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Palliative care requires detailed planning: Experts

Palliative care experts say access to end-of-life care in remote communities needs to be carefully planned and prepared.
Mike Harlos
Dr. Mike Harlos, medical director for the Winnipeg Regional Health Authority Palliative Care Program.

THUNDER BAY - The challenges involved with providing palliative care in remote communities are almost entirely predictable, which is why palliative care physicians say careful planning is key to overcoming barriers.

This week, the Lakehead University Centre for Education and Research on Aging and Health is hosting the bi-annual regional palliative care conference in Thunder Bay. This year’s conference was entitled: Caring for Each Other: Connections in Communities.

Access to palliative care in remote communities was one of the focuses at this year’s conference. Dr. Mike Harlos, medical director for the Winnipeg Regional Health Authority Palliative Care Program, provided the opening keynote address on planning and supporting palliative hospital discharges into remote First Nations communities.

According to Harlos, there are a number of complexities in planning palliative care in remote communities. However, through proper care plans, individuals and care providers should be able to plan and preempt the challenges that arise.

“There really shouldn’t be surprises in this process,” Harlos said. “The most important message is to consider ahead what might unfold and almost always what will unfold and to plan for it in a meticulous way. If you are in a city where there is a lot of resources, there maybe is a little more forgiveness for not having prepared for something, but in a remote community, if you anticipate something might happen but figure you will deal with it at the time, then you are set up for failure.”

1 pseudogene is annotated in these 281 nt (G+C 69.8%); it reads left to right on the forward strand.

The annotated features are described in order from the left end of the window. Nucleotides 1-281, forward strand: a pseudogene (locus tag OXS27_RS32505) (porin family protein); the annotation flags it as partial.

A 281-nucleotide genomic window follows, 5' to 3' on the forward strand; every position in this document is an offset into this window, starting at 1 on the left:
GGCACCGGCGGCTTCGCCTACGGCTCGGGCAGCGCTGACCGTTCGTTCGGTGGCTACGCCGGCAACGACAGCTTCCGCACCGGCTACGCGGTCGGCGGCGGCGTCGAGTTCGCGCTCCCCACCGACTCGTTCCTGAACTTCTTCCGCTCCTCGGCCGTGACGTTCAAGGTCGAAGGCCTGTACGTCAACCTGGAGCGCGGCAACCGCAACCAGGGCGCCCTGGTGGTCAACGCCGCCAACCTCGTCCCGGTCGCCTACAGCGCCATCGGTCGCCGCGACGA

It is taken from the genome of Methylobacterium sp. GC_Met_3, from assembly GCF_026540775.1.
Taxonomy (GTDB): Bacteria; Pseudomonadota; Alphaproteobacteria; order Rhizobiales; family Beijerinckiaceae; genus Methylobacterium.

One of the biggest challenges facing remote communities is access to local resources.

“We know that most people, if they could, would like to stay at home and die at home,” Harlos said. “Some of the resources can be put into place, like medication, but almost what is always lacking is local human resources.”

Harlos added that these kinds of challenges are also a failure on the part of the health care system. And while things are starting to change, it has been a slow process.

“What I’m seeing is a realization,” he said. “Instead of the light going on, it’s more like a dimmer switch that is gradually being tuned up and people are realizing that this is an important issue. What may have put it on people’s landscape is medical assistance in dying.”

Last January, the federal government passed a law making medical assistance in dying (MAiD) legal. Dr. Kevin Miller, a palliative care physician at the Thunder Bay Regional Health Sciences Centre, participated in a public discussion panel at the conference on what medical assistance in dying means for palliative care in Northwestern Ontario.

“As a palliative care physician, my expectation is that I’d like to make sure we are providing effective palliative care to provide comfort and quality in living for patients with life threatening and terminal illness, but we also recognize as the palliative care community, that with the legislation of MAiD, that this is something people want to have information about,” he said.  

Echoing Harlo’s keynote address, Miller agreed that just like providing proper palliative care in remote communities, offering medical assistance in dying also requires preparation and meticulous planning.

“Anything we are doing in Northwestern Ontario, it is something that needs to be planned and prepared for,” he said. “It is not something that is easily delivered and both for patients, families, and the community it is important that we are thinking about the implications of these decisions and preparing for that.”

According to Harlos, the concept of palliative care is a moving target, so it is difficult to say when all of the challenges and barriers will be completely removed. However, Harlos believes that the government is starting to realize that with an aging population, more resources are needed for palliative care in remote communities and urban centres.

“I’m optimistic that within in a year we will see an increase in focus on the importance of palliative care,” he said. “There is some talk of reenacting the palliative care secretariat at the federal level, which I think would be critical in creating advocacy across the country.”

The Regional Palliative Care Conference continues until Nov. 4 at the Victoria Inn.